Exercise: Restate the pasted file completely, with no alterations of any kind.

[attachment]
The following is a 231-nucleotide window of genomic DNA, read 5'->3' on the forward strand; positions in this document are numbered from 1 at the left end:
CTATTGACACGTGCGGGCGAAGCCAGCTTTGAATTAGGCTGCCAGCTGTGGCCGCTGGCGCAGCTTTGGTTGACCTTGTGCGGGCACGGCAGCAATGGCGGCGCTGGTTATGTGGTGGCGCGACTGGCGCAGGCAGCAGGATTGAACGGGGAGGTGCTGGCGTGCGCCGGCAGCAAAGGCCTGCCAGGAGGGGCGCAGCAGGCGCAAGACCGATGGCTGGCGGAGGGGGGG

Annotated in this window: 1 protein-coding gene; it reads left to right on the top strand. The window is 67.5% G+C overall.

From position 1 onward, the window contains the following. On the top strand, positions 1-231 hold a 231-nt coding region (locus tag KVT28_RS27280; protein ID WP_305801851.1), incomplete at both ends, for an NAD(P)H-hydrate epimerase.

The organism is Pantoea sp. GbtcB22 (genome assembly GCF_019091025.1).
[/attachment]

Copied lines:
The following is a 231-nucleotide window of genomic DNA, read 5'->3' on the forward strand; positions in this document are numbered from 1 at the left end:
CTATTGACACGTGCGGGCGAAGCCAGCTTTGAATTAGGCTGCCAGCTGTGGCCGCTGGCGCAGCTTTGGTTGACCTTGTGCGGGCACGGCAGCAATGGCGGCGCTGGTTATGTGGTGGCGCGACTGGCGCAGGCAGCAGGATTGAACGGGGAGGTGCTGGCGTGCGCCGGCAGCAAAGGCCTGCCAGGAGGGGCGCAGCAGGCGCAAGACCGATGGCTGGCGGAGGGGGGG

Annotated in this window: 1 protein-coding gene; it reads left to right on the top strand. The window is 67.5% G+C overall.

From position 1 onward, the window contains the following. On the top strand, positions 1-231 hold a 231-nt coding region (locus tag KVT28_RS27280; protein ID WP_305801851.1), incomplete at both ends, for an NAD(P)H-hydrate epimerase.

The organism is Pantoea sp. GbtcB22 (genome assembly GCF_019091025.1).